By Will Dunham
May 5 (Reuters) – It is a scene that exudes sadness: a child perhaps 2-1/2 or 3 years old buried in a shallow grave under the sheltered overhang of a cave, head resting on a pillow and the upper part of the body carefully wrapped in a shroud.
Scientists said on Wednesday they have found the oldest-known human burial in Africa, the continent that gave rise to our species, dating to about 78,000 years ago at a cave site called Panga ya Saidi near the Kenyan coast. They nicknamed the youngster ‘Mtoto,’ meaning ‘child’ in Swahili.
The discovery, the researchers said, sheds light on the development of early complex social behaviors in Homo sapiens.
“This is at the root of the symbolic mind that characterizes Homo sapiens,” said anthropologist María Martinón-Torres, director of the National Research Center on Human Evolution (CENIEH) in Spain and lead author of the study published in the journal Nature.
“The child was buried in a residential site, close to where this community lived, evincing how intimately life and death are related. Only humans treat the dead with the same respect, consideration and even tenderness they treat the living. Even when we die, we continue to be someone for our group,” Martinón-Torres added.
Homo sapiens first appeared in Africa more than 300,000 years ago, later spreading worldwide.
The highly decomposed bones, found in a circular pit, were encased in plaster and eventually taken to CENIEH for study.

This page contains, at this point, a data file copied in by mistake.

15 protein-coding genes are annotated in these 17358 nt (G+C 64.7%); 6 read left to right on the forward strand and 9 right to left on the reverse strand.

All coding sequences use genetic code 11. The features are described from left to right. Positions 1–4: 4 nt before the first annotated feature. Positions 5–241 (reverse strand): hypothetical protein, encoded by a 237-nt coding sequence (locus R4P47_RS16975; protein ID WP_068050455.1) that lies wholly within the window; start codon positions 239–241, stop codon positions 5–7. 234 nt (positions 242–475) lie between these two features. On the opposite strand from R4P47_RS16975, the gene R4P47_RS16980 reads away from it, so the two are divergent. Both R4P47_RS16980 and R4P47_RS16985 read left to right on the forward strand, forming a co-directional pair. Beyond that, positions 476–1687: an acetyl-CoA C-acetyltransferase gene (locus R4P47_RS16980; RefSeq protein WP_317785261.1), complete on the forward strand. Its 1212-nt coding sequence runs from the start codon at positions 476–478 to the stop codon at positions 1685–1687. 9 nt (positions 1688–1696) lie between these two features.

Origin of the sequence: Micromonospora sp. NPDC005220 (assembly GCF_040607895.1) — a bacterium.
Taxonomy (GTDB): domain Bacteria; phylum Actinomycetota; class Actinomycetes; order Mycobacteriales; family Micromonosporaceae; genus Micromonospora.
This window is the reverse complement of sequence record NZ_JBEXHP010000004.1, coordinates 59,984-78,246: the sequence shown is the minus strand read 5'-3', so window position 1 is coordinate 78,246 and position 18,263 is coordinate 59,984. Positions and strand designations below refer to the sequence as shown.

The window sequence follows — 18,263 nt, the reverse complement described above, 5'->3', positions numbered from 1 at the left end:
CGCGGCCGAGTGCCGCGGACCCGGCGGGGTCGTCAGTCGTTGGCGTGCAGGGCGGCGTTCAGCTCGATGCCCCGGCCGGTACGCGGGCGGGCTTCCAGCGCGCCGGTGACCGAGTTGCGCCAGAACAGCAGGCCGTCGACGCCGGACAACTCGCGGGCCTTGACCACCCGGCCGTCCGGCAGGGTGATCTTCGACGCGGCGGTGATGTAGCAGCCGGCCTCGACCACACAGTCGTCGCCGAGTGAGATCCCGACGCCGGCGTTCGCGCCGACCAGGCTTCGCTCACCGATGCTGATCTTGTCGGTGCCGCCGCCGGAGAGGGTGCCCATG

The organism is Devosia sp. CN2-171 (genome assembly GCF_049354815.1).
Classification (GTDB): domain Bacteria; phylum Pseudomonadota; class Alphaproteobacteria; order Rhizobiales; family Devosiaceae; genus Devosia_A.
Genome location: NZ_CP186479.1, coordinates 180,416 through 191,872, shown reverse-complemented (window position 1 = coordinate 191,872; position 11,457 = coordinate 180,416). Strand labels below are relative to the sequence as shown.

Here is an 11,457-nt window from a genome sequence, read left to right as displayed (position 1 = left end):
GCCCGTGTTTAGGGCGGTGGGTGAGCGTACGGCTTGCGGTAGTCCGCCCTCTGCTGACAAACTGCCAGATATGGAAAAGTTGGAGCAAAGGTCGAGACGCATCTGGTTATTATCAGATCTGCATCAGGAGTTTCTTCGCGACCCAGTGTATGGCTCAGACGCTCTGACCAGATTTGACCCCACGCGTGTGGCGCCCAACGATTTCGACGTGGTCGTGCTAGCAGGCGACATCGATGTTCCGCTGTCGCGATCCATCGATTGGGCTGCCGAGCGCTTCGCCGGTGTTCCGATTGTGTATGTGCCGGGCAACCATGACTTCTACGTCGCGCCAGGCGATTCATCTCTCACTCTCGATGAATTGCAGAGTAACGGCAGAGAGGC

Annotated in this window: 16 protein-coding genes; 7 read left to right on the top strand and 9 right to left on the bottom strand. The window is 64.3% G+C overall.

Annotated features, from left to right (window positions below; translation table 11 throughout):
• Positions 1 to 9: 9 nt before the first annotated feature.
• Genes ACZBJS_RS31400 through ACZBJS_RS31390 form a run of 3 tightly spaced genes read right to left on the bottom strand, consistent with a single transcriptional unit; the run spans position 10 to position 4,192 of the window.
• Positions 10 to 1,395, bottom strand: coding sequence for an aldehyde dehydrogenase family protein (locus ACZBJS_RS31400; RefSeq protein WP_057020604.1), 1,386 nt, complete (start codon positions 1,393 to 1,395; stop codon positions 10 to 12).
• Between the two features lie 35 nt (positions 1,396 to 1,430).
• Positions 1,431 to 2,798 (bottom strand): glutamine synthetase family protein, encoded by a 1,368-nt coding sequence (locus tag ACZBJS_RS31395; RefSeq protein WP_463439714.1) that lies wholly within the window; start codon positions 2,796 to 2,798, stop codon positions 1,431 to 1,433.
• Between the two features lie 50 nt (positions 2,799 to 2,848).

The researchers determined that the child, whose gender remains unclear, was placed in the grave in a flexed position, the body lying on its right side, with knees drawn toward the chest.
The cranium and three neck bones collapsed into a void left by the decay of a pillow made of perishable material. The position of a shoulder bone and two ribs indicated the upper body was wrapped in a perishable material. The body was fresh at the time of burial, rapidly covered with earth scooped from the cave’s floor.
“This would likely have been a group act, perhaps by members of the child’s family. All of these behaviors are, of course, very similar to those observed in our own species today, so we can relate to this act even though the burial dates to 78,000 years ago,” said study co-author Nicole Boivin, an archaeologist and director at the Max Planck Institute for the Science of Human History in Germany.
The researchers pondered the special significance of a child’s burial.
“It is certainly very interesting and may be evincing a particular grief or sorrow to such an early loss of someone they loved,” Martinón-Torres said.
It is unclear when funerary behavior began, but ancient Homo sapiens and our Neanderthal cousins both practiced it. Martinón-Torres called it “a type of behavior that allow us to maintain links with those who died and offer a farewell.”
The oldest apparent Neanderthal burial site, in Israel, dates to about 120,000 years ago, similar in age to the oldest-known Homo sapiens burials, also in Israel, Boivin said.
The researchers said it is unclear whether funerary behavior began outside Africa and was later adopted in Africa or began in Africa but archeological evidence is lacking.
Mtoto was part of a hunter-gatherer culture, with remains of various antelope species and other prey found at the site, an upland setting in a tropical forest. Also found were stone tools for scraping and boring holes, and stone points that could be used as part of a spear.
“So, we have a picture of what life was like at the time of Mtoto’s life and death,” Boivin said.
(Reporting by Will Dunham in Washington, Editing by Rosalba O’Brien)
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